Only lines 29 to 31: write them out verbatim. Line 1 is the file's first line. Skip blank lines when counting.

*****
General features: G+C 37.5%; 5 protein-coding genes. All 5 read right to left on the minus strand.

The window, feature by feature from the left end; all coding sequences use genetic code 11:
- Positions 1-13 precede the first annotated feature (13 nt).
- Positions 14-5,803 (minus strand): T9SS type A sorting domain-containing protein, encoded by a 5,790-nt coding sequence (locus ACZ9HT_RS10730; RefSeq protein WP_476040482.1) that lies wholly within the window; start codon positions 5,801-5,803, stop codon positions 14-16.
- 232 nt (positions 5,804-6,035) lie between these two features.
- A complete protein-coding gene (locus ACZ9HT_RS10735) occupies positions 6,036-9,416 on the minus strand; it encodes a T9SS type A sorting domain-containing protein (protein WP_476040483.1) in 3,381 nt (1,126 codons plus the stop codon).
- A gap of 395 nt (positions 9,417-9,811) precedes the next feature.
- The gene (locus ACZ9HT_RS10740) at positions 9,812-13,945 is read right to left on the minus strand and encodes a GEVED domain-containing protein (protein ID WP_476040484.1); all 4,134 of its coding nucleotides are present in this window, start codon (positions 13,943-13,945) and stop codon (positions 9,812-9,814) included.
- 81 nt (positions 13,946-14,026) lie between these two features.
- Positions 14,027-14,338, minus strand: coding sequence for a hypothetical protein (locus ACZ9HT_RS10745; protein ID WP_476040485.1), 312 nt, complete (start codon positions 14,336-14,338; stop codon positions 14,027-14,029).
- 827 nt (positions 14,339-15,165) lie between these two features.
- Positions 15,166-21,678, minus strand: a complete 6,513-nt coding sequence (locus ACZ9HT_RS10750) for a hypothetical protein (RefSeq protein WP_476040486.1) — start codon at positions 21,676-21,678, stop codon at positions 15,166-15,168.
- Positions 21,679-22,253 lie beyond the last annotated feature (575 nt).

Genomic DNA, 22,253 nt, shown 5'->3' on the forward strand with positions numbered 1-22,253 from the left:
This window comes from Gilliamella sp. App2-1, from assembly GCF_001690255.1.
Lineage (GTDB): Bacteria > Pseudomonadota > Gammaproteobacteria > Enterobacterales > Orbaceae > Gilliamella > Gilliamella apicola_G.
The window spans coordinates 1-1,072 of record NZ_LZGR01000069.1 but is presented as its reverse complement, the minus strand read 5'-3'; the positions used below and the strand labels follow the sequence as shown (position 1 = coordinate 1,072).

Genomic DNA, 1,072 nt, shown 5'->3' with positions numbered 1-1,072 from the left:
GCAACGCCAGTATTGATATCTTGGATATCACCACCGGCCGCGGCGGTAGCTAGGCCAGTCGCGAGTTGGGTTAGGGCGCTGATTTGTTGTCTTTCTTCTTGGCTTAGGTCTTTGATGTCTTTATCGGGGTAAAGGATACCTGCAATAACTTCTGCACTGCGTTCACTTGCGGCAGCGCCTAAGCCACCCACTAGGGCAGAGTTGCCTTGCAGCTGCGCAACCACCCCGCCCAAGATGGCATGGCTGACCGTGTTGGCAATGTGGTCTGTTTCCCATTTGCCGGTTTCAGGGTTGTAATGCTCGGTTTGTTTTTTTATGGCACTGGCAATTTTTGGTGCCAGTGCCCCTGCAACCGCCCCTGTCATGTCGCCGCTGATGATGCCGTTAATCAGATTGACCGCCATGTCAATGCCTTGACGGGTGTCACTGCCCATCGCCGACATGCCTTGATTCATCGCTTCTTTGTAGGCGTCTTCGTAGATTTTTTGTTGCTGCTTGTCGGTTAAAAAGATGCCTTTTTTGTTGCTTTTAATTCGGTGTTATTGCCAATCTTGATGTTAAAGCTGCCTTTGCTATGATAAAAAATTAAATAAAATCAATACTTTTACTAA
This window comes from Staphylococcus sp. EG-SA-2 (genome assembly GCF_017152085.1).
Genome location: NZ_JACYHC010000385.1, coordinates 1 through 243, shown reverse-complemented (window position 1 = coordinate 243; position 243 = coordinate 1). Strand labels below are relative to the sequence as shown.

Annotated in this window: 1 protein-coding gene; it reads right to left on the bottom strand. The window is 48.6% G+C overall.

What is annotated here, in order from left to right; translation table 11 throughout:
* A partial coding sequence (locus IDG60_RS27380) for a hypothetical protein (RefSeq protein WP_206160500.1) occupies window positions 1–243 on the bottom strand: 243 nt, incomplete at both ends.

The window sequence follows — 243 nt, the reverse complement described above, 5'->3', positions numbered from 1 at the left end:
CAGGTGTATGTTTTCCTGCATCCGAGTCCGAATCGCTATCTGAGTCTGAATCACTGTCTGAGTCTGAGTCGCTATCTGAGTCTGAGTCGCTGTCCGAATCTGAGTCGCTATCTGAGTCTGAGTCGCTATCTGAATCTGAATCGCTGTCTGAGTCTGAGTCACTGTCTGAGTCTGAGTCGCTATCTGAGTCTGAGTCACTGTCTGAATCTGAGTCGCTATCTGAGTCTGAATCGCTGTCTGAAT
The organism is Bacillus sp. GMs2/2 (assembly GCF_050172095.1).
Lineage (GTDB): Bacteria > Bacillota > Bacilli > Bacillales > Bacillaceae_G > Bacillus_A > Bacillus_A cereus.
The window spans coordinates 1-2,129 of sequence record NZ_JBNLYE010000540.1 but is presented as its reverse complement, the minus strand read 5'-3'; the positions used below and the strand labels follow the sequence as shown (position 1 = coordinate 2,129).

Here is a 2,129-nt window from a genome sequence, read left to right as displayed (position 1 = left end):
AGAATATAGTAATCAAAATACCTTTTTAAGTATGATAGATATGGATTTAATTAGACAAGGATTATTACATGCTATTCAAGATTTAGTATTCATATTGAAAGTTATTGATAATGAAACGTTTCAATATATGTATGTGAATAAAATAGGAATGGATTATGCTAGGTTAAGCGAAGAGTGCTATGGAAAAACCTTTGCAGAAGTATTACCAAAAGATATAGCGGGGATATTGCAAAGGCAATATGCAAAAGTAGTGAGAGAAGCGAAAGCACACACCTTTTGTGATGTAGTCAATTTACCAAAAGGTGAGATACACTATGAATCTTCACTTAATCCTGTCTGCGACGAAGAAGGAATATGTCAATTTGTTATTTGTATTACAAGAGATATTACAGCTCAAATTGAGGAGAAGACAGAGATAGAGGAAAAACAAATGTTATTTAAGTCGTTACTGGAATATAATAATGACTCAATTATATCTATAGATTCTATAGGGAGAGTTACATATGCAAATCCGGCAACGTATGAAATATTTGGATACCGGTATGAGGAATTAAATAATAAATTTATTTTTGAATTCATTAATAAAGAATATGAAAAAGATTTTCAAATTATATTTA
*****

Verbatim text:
The window spans coordinates 1-2,129 of sequence record NZ_JBNLYE010000540.1 but is presented as its reverse complement, the minus strand read 5'-3'; the positions used below and the strand labels follow the sequence as shown (position 1 = coordinate 2,129).

Here is a 2,129-nt window from a genome sequence, read left to right as displayed (position 1 = left end):
AGAATATAGTAATCAAAATACCTTTTTAAGTATGATAGATATGGATTTAATTAGACAAGGATTATTACATGCTATTCAAGATTTAGTATTCATATTGAAAGTTATTGATAATGAAACGTTTCAATATATGTATGTGAATAAAATAGGAATGGATTATGCTAGGTTAAGCGAAGAGTGCTATGGAAAAACCTTTGCAGAAGTATTACCAAAAGATATAGCGGGGATATTGCAAAGGCAATATGCAAAAGTAGTGAGAGAAGCGAAAGCACACACCTTTTGTGATGTAGTCAATTTACCAAAAGGTGAGATACACTATGAATCTTCACTTAATCCTGTCTGCGACGAAGAAGGAATATGTCAATTTGTTATTTGTATTACAAGAGATATTACAGCTCAAATTGAGGAGAAGACAGAGATAGAGGAAAAACAAATGTTATTTAAGTCGTTACTGGAATATAATAATGACTCAATTATATCTATAGATTCTATAGGGAGAGTTACATATGCAAATCCGGCAACGTATGAAATATTTGGATACCGGTATGAGGAATTAAATAATAAATTTATTTTTGAATTCATTAATAAAGAATATGAAAAAGATTTTCAAATTATATTTA